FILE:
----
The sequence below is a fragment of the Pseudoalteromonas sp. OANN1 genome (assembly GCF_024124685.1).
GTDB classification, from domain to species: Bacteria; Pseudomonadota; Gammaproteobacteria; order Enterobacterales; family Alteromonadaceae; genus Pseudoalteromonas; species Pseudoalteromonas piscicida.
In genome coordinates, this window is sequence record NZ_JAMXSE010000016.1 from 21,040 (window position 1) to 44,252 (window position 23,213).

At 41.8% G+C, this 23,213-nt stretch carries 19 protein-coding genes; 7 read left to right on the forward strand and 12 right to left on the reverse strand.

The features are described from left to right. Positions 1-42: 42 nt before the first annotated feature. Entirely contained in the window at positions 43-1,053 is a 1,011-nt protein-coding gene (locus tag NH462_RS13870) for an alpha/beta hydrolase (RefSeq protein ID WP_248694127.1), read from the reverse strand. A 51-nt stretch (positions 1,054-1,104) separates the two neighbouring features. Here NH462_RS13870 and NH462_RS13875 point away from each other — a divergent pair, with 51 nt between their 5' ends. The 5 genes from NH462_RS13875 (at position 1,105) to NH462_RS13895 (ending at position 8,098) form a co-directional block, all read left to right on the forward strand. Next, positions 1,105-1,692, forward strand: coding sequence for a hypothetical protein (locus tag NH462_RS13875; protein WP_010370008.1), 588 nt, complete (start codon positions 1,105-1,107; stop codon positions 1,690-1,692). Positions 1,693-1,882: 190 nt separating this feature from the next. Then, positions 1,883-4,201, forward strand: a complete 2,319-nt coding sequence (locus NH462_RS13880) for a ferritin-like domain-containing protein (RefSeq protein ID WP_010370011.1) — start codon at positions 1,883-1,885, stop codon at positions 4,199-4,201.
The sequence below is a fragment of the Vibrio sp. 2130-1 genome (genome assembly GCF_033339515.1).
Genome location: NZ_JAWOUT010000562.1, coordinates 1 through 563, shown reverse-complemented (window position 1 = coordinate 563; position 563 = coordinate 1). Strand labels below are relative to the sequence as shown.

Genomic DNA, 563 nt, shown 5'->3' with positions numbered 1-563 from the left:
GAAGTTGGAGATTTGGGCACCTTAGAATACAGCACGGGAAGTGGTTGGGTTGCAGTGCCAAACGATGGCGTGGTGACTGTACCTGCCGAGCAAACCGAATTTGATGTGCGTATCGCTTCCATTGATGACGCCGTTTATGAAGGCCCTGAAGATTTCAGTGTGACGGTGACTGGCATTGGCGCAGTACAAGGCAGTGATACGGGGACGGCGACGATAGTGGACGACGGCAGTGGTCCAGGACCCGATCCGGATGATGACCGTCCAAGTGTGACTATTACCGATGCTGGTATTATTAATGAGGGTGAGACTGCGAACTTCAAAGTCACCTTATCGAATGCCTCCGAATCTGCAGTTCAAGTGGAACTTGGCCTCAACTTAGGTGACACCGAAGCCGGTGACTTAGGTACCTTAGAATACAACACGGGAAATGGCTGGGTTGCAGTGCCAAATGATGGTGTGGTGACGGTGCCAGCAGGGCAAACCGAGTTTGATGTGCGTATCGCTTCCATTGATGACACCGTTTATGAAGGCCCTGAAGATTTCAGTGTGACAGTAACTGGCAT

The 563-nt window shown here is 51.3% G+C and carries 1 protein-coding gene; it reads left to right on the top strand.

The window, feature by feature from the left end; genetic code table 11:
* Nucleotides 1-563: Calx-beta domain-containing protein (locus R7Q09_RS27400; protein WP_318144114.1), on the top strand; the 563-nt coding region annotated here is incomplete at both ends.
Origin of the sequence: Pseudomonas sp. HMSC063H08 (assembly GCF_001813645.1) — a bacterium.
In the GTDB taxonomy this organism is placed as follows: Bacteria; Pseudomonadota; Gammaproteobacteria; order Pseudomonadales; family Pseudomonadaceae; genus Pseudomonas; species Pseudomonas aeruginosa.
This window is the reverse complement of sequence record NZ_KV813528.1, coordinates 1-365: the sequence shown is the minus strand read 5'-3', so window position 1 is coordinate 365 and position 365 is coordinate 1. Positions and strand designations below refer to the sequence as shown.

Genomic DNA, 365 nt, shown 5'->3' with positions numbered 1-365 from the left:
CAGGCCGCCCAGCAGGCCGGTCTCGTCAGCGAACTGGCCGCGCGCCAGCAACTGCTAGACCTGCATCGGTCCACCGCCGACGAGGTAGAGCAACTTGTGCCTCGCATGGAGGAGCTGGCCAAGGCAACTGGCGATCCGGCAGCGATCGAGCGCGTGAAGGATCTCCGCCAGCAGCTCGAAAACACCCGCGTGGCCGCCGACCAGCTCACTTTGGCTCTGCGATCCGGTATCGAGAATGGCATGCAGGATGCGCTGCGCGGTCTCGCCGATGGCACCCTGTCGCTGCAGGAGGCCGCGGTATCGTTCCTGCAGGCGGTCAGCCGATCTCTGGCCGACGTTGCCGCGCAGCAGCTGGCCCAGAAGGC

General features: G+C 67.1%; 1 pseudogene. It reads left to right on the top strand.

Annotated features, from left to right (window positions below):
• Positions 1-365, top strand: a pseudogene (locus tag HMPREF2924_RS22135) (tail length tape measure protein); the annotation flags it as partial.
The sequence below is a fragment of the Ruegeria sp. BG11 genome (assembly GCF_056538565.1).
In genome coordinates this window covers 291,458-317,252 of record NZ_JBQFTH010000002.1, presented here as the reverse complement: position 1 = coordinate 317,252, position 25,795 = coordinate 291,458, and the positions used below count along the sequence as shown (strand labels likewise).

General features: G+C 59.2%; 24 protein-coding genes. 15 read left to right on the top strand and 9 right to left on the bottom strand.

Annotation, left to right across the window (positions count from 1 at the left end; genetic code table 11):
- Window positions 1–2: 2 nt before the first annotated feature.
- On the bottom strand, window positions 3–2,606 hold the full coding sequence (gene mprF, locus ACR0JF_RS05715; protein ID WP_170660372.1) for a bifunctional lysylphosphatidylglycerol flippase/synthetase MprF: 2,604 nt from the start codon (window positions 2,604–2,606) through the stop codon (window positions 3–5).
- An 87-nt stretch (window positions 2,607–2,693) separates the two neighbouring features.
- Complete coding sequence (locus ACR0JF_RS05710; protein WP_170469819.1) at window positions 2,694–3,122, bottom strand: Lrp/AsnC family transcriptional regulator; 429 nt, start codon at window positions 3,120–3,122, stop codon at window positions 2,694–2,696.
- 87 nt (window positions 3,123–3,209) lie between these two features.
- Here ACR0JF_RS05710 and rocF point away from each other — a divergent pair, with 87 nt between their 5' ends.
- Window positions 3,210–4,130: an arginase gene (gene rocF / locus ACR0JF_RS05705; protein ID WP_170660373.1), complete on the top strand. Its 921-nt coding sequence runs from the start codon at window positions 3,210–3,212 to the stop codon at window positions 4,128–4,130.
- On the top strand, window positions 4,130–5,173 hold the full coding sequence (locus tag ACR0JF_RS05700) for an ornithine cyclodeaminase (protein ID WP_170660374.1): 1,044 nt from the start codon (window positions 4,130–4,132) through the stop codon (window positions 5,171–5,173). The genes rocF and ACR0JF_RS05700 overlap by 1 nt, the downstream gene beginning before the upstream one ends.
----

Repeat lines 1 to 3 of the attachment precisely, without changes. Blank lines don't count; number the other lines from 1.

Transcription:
The sequence below is a fragment of the Pseudoalteromonas sp. OANN1 genome (assembly GCF_024124685.1).
GTDB classification, from domain to species: Bacteria; Pseudomonadota; Gammaproteobacteria; order Enterobacterales; family Alteromonadaceae; genus Pseudoalteromonas; species Pseudoalteromonas piscicida.
In genome coordinates, this window is sequence record NZ_JAMXSE010000016.1 from 21,040 (window position 1) to 44,252 (window position 23,213).